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Gold Rush's Parker Schnabel Has A Big Warning For New Miners

Gold, as a precious mineral, has been a source of much drama, controversy, and exploration throughout human history. The California Gold Rush brought over 300,000 people to the fledgling state (per Encyclopedia Britannica). The Conquistadors of the 1500s sought legendary cities made of it and helped colonize two continents in the process. Even now, gold holds a strong place in society — not only use in jewelry, but also in many of the technologies that permeate modern day life, like computers and cell phones. Due to the multitude of uses, gold still hovers around $1800 an ounce, according to Trading Economics.

It's no surprise, then, that "Gold Rush" is such a popular reality television series. The show has brought viewers to many locations around the world with multiple teams in pursuit. Parker Schnabel has been a part of the series since its inception, and hails from a family of miners. In a recent interview, Schnabel spoke about his experiences in the field, and had an important caveat for those thinking of getting into the gold mining business.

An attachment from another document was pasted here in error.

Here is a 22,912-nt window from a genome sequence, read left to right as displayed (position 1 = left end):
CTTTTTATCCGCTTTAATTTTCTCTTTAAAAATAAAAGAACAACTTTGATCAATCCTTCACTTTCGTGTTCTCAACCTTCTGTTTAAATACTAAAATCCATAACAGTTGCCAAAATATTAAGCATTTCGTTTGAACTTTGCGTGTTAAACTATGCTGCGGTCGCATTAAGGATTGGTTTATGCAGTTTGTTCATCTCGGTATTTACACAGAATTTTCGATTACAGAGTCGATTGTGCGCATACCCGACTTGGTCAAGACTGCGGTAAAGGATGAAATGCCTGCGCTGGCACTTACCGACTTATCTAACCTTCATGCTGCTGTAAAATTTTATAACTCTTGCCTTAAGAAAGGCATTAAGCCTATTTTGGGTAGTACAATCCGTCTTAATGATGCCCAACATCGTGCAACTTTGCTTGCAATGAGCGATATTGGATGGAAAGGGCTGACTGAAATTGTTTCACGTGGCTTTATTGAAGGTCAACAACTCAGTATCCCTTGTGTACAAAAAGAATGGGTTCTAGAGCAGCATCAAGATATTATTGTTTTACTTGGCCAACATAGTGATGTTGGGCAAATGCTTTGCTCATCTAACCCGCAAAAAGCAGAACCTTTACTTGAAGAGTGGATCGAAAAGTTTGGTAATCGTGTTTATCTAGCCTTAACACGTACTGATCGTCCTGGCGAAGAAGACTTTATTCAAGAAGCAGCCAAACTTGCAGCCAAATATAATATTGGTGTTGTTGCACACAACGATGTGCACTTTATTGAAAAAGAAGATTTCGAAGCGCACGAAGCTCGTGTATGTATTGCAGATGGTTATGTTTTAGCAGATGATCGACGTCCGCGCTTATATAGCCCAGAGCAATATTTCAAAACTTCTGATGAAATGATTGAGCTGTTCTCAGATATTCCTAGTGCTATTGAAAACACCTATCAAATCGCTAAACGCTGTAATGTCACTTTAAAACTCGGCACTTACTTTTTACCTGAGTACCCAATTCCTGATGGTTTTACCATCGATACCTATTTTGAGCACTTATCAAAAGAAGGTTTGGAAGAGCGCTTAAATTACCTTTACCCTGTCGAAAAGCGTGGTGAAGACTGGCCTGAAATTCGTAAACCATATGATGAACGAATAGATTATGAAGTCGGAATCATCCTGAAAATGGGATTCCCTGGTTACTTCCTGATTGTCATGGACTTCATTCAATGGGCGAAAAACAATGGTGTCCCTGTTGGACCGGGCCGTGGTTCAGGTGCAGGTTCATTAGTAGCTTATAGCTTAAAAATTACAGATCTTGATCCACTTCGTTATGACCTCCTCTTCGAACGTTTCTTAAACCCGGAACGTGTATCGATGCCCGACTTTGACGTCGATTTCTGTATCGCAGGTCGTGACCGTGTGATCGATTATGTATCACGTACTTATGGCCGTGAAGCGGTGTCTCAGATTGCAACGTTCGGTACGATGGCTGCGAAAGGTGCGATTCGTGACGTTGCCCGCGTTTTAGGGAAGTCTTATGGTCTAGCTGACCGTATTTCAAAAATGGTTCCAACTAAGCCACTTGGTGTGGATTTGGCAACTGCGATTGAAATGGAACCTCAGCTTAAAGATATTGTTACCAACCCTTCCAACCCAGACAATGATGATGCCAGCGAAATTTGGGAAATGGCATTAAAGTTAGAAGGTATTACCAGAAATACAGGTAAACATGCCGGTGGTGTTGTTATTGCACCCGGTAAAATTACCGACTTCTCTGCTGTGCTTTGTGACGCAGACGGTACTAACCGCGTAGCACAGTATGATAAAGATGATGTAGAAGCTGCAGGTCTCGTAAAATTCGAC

Schnabel says gold mining has a huge upfront cost

In an interview with The Guide Online Magazine, Schnabel was asked how profitable gold mining really is, and whether beginners should dedicate the time, resources, and effort. Schnabel replied that it was pretty expensive. "I mean, gold mining is a risky business, and there's a lot of -– there's a lot of reasons for that, I won't go too much into detail into any one of them. But the problem is, it's a business where 100% of your cost or upfront cost –- buying equipment, getting launch plans, finding ground, doing explorations –- you spend a huge amount of money upfront before you start making any. And so, that makes it a difficult business because cash flow is such a tough thing to have in that –- in this business."

Judging by these comments, it seems that Schnabel believes that one would need a tremendous amount of innate financial power in order to even get started. The basic pan system people envision when they think of the early California Gold Rush run around $30 on the low end, while the heavy machinery operated by Schnabel on his crew on "Gold Rush" cost upwards to $500,000 (per Outsider). Besides the equipment, the process to gain rights to mine can be arduous and time consuming, with the ability of the local population to potentially block any mining operations, setting up lengthy legal proceedings, as discussed by the Legal Resources Centre. On top of that, there is still the cost of moving and maintaining all of that equipment, and paying employees, to consider, as well. All in all, it appears as if one needs to be rich in order to even think about mining for gold professionally.